Brittney Burns – Staff Writer
North Carolina requires that all jails in the state provide at least three meals a day for inmates incarcerated in the jail system. WIth recent legislative changes on the state level, Macon County is looking at having to increase the already more than $250,000 food service budget for county inmates by $80,000 in the coming year.
Both male and female populations increased in the Macon County Detention Center in 2015 with a six percent increase over the prior year. The North Carolina Reinvestment Act requires that individuals convicted of misdemeanor crimes are to be housed on the local level rather than serving their sentences in state prisons. The law increased the average length of stay, sometimes for as long as 18 months. With an increase in the number of incarcerated individuals and new state directives, the costs associated with inmate meals have increased dramatically.
From 2014 to 2015, food costs at the detention center increase by 1.2 percent to $291,099 and the costs are projected to continue increasing through the end of the year. By the year’s end, the Macon County Sheriff’s Department is predicting food costs to rise to $353,081; a 21 percent increase over last year.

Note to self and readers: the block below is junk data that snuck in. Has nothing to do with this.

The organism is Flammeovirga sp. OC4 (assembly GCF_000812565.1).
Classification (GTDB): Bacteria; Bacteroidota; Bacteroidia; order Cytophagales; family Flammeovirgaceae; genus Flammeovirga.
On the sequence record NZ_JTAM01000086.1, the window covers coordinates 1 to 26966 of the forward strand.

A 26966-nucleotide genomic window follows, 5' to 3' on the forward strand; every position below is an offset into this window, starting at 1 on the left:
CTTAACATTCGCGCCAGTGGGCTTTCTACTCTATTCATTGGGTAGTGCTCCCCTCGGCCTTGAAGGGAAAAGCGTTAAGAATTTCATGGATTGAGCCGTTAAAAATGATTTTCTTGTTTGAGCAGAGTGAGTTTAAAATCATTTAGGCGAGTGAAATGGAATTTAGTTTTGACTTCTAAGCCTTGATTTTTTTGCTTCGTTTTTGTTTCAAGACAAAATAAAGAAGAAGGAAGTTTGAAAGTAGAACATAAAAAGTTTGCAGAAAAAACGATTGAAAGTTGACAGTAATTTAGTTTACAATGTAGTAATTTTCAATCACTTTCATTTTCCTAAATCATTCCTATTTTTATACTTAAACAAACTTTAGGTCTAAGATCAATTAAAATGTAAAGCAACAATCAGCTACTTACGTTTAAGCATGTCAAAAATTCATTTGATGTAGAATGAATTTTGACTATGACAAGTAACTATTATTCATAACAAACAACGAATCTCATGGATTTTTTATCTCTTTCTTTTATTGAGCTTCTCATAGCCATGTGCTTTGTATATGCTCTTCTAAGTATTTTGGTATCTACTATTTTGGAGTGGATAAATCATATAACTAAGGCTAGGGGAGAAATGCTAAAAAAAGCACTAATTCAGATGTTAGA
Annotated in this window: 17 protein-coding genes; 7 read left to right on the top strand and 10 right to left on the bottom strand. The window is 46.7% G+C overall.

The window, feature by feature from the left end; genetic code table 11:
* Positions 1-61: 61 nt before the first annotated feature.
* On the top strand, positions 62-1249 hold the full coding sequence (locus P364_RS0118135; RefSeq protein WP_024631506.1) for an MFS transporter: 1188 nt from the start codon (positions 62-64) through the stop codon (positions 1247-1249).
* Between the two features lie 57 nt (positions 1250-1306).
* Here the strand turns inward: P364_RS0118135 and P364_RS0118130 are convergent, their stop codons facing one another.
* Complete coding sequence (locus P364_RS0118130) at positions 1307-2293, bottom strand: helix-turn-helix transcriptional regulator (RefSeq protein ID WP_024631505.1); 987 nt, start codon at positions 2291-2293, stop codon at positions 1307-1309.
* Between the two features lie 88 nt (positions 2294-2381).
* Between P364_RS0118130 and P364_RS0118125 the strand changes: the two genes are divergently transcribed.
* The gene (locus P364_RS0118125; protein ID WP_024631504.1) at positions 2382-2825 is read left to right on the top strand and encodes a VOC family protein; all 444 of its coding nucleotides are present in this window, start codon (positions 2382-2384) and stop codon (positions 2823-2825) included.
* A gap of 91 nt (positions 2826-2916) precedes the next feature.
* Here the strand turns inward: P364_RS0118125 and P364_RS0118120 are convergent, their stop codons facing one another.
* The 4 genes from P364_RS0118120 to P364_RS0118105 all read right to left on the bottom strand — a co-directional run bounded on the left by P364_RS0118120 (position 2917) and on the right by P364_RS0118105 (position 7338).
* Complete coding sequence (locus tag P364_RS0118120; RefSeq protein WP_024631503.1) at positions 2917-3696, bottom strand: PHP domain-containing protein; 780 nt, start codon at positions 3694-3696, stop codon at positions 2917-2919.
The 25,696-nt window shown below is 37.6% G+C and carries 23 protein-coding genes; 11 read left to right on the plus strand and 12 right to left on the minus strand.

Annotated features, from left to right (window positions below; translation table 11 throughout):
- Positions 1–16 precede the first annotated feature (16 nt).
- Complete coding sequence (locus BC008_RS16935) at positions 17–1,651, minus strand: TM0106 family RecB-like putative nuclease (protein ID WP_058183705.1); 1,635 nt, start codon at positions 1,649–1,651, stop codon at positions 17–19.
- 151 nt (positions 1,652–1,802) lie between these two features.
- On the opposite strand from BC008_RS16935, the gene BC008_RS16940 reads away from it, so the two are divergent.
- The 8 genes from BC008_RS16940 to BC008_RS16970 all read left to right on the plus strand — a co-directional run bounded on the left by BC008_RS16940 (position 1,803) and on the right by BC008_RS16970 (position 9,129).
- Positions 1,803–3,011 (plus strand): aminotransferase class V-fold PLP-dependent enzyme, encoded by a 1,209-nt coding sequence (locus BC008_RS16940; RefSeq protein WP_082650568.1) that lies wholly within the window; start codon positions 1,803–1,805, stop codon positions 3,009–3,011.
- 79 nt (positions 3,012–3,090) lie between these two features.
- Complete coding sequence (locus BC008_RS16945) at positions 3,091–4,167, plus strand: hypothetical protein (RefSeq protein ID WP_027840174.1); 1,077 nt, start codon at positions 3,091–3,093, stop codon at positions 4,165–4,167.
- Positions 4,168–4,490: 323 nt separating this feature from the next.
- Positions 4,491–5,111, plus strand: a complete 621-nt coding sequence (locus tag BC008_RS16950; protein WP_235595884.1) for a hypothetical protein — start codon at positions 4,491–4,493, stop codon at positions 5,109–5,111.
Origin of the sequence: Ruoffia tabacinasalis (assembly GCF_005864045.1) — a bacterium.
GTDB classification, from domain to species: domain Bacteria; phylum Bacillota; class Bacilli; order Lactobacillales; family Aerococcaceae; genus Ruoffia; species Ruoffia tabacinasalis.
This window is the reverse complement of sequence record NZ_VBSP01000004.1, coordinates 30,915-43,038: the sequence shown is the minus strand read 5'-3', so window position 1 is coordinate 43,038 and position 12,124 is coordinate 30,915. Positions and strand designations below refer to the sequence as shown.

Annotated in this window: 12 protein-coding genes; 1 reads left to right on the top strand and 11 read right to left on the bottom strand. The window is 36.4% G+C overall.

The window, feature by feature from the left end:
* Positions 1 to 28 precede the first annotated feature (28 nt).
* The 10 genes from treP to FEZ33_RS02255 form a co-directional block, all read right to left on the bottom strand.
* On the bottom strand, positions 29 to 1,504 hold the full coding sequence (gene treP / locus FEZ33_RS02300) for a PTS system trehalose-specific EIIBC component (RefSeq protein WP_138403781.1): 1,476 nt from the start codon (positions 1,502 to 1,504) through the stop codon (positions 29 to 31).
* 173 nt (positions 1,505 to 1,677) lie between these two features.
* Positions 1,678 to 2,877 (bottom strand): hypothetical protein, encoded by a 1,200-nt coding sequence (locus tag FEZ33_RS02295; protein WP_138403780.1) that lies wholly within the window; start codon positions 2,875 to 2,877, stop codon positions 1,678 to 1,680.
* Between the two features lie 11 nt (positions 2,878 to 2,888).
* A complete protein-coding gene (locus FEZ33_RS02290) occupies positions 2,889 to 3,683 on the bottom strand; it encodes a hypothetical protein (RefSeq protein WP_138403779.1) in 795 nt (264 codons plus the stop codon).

With increases anticipated to continue, Macon County Sheriff Robert Holland requested an $80,000 increase in his budget’s food line item, increasing it to $360,000.
The Macon County Detention Center, which houses inmates for all law enforcement agencies in the county, contracts with Angel Medical Center to provide meals to the prisoners. Meals are delivered to the jail each day.The state requires that two of the three meals served to inmates must be hot and be served at regular times during a 24-hour period. The state also mandates that no more than 14 hours can go between the last meal of the day and the first meal of the next day.
The state also mandates that all meals must meet the recommended dietary allowances of the National Academy of Sciences in terms of average nutrient content. Within a day, meals served to inmates must have two servings from the dairy group, two servings of fruit, one of which must be citrus, three vegetables, two servings of meat or protein, four servings of whole grain bread or cereal and in total, the meals for the day should have a calorie content of 2,100 -2,500. For pregnant women and inmates under 18, the dairy group should include four servings a day.
The state also requires that reasonably possible modified diets be accommodated for medical, dental, or religious beliefs.
Sheriff Holland has been working with County Manager Derek Roland and county commissioners to negotiate the current contract with Angel Medical Center in hopes of reducing costs, but those negotiations are in the beginning stages and possibly wouldn’t be implemented until the 2016-17 year.
Holland’s budget increase for food costs is part of the county’s overall budget planning process which is currently in progress. County commissioners held a budget work session on Tuesday and will hold a public hearing on the budget on Tuesday, June 14 at 6 p.m. in the commissioners board room at the Macon County Courthouse.